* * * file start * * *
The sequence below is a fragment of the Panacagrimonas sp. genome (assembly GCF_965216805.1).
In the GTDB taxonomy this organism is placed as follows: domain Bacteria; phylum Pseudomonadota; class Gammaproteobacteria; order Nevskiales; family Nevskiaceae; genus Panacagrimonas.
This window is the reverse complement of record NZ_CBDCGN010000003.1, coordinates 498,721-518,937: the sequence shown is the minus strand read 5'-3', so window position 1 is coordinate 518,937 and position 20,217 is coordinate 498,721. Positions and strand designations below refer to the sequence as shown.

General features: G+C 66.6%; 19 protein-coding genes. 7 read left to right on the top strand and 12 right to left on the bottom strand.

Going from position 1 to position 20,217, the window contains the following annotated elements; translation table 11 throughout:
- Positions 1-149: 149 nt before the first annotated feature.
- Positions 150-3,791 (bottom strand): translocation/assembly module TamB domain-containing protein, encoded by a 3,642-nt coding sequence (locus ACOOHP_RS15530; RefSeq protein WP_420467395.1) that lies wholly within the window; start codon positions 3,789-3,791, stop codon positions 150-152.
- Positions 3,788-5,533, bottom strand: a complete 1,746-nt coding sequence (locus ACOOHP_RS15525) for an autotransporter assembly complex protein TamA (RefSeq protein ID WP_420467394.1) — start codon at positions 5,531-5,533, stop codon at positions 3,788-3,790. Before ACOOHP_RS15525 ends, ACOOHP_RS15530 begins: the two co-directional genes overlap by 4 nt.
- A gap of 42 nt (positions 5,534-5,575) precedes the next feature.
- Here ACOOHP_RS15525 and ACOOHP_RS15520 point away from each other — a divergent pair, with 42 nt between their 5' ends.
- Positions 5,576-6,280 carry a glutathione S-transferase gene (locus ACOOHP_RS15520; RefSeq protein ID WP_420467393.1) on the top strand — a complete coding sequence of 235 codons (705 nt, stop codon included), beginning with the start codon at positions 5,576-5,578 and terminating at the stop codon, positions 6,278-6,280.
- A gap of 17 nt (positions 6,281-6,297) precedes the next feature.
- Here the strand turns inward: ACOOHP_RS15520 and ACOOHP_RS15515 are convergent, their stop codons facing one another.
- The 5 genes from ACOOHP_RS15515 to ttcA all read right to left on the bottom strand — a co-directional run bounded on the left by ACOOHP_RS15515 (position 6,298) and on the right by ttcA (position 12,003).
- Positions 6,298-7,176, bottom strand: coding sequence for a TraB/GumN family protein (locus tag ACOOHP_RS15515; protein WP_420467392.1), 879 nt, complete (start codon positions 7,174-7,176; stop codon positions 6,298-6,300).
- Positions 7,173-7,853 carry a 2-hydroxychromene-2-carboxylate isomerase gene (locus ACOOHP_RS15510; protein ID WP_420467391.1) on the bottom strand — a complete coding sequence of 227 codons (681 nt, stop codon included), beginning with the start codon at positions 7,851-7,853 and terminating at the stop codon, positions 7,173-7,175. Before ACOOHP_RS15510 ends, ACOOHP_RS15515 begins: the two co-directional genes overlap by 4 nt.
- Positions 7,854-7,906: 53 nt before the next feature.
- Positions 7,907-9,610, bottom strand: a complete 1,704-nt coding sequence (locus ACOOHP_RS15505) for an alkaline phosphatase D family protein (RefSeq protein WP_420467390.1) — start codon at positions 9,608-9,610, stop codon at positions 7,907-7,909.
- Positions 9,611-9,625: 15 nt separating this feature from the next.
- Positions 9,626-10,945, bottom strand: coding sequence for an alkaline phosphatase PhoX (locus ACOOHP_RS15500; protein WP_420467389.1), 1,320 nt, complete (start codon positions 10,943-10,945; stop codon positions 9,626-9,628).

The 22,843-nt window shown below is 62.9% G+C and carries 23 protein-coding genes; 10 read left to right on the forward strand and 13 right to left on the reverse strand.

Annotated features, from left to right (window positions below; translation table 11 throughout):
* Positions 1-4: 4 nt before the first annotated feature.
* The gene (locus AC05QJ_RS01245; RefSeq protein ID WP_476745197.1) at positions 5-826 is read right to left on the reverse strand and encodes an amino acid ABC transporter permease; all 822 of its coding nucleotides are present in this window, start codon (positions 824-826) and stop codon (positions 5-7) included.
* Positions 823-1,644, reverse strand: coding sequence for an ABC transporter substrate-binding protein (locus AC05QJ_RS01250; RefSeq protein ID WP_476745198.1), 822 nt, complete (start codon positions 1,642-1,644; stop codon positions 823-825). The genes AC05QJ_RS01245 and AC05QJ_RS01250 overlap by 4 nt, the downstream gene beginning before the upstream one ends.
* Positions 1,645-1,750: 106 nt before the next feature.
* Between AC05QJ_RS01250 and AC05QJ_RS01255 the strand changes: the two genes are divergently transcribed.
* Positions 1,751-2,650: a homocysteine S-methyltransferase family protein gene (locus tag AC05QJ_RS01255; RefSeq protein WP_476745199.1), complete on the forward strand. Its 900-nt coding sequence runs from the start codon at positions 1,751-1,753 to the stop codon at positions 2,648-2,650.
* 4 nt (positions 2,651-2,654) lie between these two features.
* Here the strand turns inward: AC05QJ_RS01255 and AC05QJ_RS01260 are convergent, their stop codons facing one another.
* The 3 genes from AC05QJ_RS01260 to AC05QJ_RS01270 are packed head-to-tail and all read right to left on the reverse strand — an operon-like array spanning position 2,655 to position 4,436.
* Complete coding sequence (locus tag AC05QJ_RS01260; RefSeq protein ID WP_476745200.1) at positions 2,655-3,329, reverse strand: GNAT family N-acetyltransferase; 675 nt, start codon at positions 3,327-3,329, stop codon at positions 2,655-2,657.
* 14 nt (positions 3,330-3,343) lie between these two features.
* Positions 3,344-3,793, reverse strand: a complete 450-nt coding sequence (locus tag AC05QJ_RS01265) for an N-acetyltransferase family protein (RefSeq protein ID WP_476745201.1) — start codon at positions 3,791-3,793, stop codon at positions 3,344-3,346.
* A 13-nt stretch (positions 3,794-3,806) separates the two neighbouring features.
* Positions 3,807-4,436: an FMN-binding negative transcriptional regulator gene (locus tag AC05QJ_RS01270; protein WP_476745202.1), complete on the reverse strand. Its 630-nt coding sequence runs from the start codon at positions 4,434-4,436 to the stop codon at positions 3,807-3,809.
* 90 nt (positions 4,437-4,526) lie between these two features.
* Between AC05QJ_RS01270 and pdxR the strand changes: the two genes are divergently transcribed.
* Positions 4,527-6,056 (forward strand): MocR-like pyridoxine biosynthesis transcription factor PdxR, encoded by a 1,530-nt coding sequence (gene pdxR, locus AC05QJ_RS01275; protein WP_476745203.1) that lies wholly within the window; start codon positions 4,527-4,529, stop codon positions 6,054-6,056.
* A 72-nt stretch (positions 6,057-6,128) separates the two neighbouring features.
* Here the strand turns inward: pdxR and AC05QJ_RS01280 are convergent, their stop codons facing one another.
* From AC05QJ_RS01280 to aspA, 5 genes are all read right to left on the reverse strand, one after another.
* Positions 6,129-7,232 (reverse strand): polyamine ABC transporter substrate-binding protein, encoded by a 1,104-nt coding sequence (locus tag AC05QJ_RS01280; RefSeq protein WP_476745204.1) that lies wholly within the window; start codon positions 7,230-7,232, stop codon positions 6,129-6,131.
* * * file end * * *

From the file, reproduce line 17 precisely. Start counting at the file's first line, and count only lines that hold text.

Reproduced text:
- Positions 7,854-7,906: 53 nt before the next feature.